Subjects. A total of 17 normal, healthy subjects (8 women and 9 men) participated in this study. All participants were white and ranged in age from 21 to 40 yr (mean age 26 yr). All procedures were approved by the Institutional Review Board of Wake Forest University School of Medicine. All volunteers gave written, informed consent acknowledging that (i) they would undergo brain imaging and experience experimental pain stimuli, (ii) all methods and procedures were clearly explained, and (iii) they were free to withdraw from the experiment at any time.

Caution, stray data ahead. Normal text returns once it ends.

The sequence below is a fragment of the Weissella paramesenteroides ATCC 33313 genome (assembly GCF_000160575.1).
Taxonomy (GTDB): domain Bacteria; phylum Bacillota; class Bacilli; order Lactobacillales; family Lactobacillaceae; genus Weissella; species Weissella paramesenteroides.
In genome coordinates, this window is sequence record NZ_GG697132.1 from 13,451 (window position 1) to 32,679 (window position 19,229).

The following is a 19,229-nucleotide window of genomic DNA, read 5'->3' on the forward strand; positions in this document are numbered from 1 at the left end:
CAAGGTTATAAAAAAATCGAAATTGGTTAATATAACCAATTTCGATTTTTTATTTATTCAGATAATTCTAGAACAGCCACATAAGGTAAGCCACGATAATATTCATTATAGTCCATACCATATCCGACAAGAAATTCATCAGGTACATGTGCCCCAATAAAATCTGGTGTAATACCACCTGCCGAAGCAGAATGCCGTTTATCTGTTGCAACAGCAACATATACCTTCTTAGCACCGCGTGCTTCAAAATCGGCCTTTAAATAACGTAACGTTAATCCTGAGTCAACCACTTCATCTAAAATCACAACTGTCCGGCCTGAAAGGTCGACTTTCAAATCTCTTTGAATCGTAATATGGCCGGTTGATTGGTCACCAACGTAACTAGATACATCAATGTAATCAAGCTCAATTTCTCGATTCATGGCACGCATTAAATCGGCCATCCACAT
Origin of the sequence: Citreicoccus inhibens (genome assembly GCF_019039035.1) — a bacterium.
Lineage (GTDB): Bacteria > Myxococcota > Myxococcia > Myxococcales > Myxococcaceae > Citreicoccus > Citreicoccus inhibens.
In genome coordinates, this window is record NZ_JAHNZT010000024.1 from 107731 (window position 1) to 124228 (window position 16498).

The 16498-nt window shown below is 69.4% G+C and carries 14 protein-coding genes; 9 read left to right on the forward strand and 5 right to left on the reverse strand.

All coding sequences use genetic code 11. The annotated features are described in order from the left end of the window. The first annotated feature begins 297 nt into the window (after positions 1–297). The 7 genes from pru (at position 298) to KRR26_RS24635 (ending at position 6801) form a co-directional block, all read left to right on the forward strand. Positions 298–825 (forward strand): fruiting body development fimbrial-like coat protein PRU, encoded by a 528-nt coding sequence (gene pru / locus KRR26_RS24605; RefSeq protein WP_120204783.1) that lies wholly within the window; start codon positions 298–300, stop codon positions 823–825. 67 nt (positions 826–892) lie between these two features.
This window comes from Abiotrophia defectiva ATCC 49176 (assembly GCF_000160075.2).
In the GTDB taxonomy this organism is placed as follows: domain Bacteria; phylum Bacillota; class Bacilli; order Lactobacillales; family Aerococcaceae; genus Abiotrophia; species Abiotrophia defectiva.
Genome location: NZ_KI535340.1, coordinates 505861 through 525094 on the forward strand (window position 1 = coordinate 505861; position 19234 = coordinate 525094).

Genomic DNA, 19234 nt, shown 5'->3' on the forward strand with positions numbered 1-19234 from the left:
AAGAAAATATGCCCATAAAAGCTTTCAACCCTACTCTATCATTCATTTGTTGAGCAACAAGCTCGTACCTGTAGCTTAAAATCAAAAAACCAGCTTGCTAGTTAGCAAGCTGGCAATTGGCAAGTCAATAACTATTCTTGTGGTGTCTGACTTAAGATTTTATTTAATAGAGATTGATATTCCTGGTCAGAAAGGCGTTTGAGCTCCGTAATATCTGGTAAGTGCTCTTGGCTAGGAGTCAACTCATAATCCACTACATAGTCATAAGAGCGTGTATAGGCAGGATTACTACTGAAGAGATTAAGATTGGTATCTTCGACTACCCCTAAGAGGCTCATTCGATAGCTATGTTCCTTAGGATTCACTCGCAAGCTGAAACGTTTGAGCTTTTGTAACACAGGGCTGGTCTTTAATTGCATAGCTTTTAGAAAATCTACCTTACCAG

Psychophysical Training and Assessment. Thermal stimuli were delivered by a 16 × 16-mm peltier device (Medoc, Ramat-Yishai, Israel; TSA-II) and were assessed with a 10-unit mechanical visual analog scale (VAS) for pain intensity (5). Subjects first participated in a psychophysical training session in which they rated 32 stimuli (35°C, 43–49°C, 5-s duration) applied to their nondominant ventral forearm (10). These data are not reported further. Subjects then provided a description of the time course of pain intensity by continuously rating a set of stimuli identical to those presented during the functional imaging session by using a computerized VAS. Individual responses were then normalized to a range of 0 to 1 and averaged together to characterize the time course of perceived pain intensity. Poststimulus ratings of pain intensity were also acquired for these stimuli to enable direct comparison with those obtained during the scanning session.